BaltimOregon to Maine

Locavore Cooking with Southern Efficiency and Northern Charm

Posts Tagged ‘fermentation

More Fermentation Fun: Kombucha

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I had no idea brewing my own kombucha tea, that fizzy tonic that you shell out $3 bucks for at the health foods store, would be so easy. Brew up a gallon of tea, add a cup of sugar, some spices such as ginger and cardamom, and a 1/4 cup vinegar (thanks Dave Love) for extra mold control. Then add the squid-like culture (a symbiotic puck of yeast and beneficial bacteria) and let it ferment for a week. It gets increasingly fizzy and tangy as it matures. Kombucha has been associated with various health benefits, but also some risks, so brew it in a sterile environment and drink in moderation. For whatever reason, the age-old beverage really quenches the thirst, and to me, is highly addictive. Hey, making your own is becoming mainstream enough for the Chicago Tribune to blog about.

I first tasted that GT’s/Synergy kombucha in Baltimore and  have since fallen for Kombucha Wonder Drink’s Asian Pear Ginger. There’s a lovely local kombucha brewed in oak barrels right here in Eugene. I tried it at a recent fermentation festival there. But nothing beats the convenience, thrift and satisfaction of brewing your own. Sally Fallon of the Nourishing Traditions cookbook and the Weston A. Price Foundation is a recommended source on how to brew your own.

Sample in a Jar: The Culture that Ferments the Kombucha.

Eugene-based Oak Barrel Kombucha: the Pineapple Flavor is Best

Homemade Kombucha: Good Enough to Drink from the Jar

Written by baltimoregon

February 17, 2010 at 1:33 am

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Brined Pickles Day Five/Fermentation Fest

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They already almost look, smell and taste like real kosher dills.

They already almost look, smell and taste like real kosher dills.

Best ever cardamom-pu-erh fermented kombucha tea at the fermentation fest.

Best ever cardamom-pu-erh fermented kombucha tea at the fermentation fest.

What a difference five days makes. The stewing pickles have been transformed: an acidic broth has formed and infused the cucumbers’ once-firm flesh with a lactic tang that teams with life. Their color has change from vivid green to gray. Though delicious and aromatic with the essenses of garlic and dill, the brine has the off-putting look and clarity of dishwater.

At least all hope isn’t lost. I thought some of the top pickles were turning and going soft, so I lugged the full five-gallon jug down to the basement, which promises temperatures more consistent with the 75 degree threshold for problem fermentation to take place. But now they are safe and sound. My paranoia melted away as I sampled one, two, no five or six pickles this evening (bet you can’t each just one!). The whole basement smells like slightly-stinky pickles.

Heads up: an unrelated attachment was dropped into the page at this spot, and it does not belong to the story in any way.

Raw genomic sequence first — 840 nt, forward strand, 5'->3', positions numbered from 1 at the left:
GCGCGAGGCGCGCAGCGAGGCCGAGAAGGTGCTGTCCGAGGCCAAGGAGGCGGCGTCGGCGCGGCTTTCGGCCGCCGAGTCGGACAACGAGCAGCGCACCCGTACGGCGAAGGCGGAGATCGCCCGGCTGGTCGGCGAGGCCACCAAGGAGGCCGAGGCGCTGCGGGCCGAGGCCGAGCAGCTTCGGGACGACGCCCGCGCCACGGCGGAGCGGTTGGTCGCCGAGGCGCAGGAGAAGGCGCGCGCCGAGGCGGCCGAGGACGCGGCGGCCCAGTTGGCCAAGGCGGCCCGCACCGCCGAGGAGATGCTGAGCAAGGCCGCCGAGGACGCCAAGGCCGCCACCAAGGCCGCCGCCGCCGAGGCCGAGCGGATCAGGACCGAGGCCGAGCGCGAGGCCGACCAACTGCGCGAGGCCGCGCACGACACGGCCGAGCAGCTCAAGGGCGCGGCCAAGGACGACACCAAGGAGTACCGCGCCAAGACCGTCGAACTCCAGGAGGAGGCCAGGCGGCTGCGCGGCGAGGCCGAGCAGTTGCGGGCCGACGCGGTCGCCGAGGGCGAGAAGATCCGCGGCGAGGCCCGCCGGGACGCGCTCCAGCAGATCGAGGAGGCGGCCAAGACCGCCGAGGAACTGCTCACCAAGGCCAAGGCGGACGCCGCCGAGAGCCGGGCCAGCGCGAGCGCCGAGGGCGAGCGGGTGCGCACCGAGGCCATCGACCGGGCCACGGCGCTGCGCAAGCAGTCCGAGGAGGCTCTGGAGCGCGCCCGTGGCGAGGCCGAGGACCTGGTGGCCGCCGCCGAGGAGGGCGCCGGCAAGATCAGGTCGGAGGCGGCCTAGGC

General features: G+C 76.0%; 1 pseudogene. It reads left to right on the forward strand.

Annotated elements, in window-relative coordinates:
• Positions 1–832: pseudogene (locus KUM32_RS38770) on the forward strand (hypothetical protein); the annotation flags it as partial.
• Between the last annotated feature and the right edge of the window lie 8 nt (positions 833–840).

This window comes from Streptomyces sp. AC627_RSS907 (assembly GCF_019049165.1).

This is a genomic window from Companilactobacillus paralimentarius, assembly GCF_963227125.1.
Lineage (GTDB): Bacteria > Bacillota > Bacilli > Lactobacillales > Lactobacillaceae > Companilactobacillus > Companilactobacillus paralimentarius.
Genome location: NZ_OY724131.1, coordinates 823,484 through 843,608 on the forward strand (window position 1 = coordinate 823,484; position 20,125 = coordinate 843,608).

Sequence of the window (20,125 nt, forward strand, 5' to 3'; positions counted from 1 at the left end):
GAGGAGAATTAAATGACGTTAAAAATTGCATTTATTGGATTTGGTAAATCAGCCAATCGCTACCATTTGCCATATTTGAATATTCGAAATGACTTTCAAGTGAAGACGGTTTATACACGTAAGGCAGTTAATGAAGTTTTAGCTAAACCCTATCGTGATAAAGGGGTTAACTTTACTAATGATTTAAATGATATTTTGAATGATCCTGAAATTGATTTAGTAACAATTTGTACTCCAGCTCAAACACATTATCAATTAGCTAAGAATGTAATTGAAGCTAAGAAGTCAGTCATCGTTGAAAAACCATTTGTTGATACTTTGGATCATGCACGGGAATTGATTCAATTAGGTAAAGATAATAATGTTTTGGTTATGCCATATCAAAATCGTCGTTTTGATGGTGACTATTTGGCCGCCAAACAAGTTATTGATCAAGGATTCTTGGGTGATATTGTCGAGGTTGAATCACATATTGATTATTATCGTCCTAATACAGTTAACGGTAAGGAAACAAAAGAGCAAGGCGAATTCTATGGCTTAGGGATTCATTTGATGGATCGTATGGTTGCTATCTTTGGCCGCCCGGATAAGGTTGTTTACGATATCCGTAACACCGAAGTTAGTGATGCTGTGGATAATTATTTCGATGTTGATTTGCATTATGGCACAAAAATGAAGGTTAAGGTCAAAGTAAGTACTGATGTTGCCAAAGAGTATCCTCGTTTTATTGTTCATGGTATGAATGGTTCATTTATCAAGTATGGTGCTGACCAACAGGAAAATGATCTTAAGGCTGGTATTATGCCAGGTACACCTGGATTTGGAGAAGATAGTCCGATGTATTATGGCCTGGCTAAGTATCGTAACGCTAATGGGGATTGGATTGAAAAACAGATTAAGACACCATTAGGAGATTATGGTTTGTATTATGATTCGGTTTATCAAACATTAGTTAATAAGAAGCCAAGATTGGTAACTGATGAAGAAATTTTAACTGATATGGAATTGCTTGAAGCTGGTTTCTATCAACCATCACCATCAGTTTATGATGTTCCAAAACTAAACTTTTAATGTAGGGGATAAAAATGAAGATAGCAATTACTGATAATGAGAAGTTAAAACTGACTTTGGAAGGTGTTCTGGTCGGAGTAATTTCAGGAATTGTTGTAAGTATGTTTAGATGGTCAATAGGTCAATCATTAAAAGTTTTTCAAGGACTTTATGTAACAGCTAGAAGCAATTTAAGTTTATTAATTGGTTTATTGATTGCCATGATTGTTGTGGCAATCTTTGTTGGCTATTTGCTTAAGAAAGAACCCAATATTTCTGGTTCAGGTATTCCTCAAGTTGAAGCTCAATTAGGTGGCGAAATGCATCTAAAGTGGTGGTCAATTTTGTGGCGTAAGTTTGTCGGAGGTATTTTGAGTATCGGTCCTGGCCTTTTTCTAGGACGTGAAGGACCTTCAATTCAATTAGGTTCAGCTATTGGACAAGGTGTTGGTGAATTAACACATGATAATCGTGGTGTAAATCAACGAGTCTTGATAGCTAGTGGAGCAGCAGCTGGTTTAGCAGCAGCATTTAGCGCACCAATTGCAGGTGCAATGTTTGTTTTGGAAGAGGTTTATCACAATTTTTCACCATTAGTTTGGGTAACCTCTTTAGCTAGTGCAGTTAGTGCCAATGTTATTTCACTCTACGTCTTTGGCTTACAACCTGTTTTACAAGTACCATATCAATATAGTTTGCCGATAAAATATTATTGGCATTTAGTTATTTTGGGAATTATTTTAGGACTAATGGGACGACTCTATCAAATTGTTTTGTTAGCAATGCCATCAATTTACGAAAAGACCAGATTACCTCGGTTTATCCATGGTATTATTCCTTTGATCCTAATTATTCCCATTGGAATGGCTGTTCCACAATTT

But it’s just a faint aroma compared to the scents wafting from the Ecotrust Building out towards the Thursday farmers market in Portland yesterday. We went up to check out the city’s inaugural fermentation fest, organized by Liz Crain, a fellow food writer there who is finishing up a Food Lovers’ Guide to Portland and specializes in wild-crafting and fermenting her own pickles, cider and dandelion wine. The main attraction: an appearance by the generous and gregarious Sandor Ellix Katz, or “Sandorkraut,” the guru of raw fermented foods and author of popular books on the topic.

The pungent smell of kimchi, krauts, kefirs and kombuchas perfumed the humid air in the Ecotrust gathering space. Most of it was delicious, though the tiny samples left you wanted for me. Hey, this was a free festival. But I had the rare experience of actually discovering a food I don’t like: natto. These gooey fermented Japanese-style soy beans stew in their own viscose sauce that has a (there’s no other way to put it) disenchanting semen-like consistency. I’ll just stick to my tempeh and tofu. But really anything to help me narrow my food choices down is a relief. Apparently, even in Japan, one-quarter of the population doesn’t care for the native food, so I’ve got good company. Sounds like another polarizing Asian delicacy: the spikey-on-the-outside, mushy-within, offensive-smelling durian fruit.

Not so into natto. But some folks swear by it.

Not so into natto. But some folks swear by it.

Coconut water kefir.

Coconut water kefir.

The drinks were what really stayed with me. Really delicate kombuchas, such as the one with spicy cardamom and aged pu-erh Chinese tea. Kefir, which normally describes fermented milk/yogurt drinks, as water-based drinks, such as the super-refreshing coconut water one at right. Hard ciders, which ran out before I got there. And unique professional-grade home brews fermented with special local ingredients, such as Douglas Fir tree needles and blackberries. The brewer gal is coming to OSU apparently in the acclaimed fermentation science program here. On our trip home, we schemed of having our own fermentation festival right here in Corvallis.

This brewer is coming to study fermentation science at OSU. What more does she need to learn?

This brewer is coming to study fermentation science at OSU. What more does she need to learn?

Written by baltimoregon

August 29, 2009 at 1:50 am

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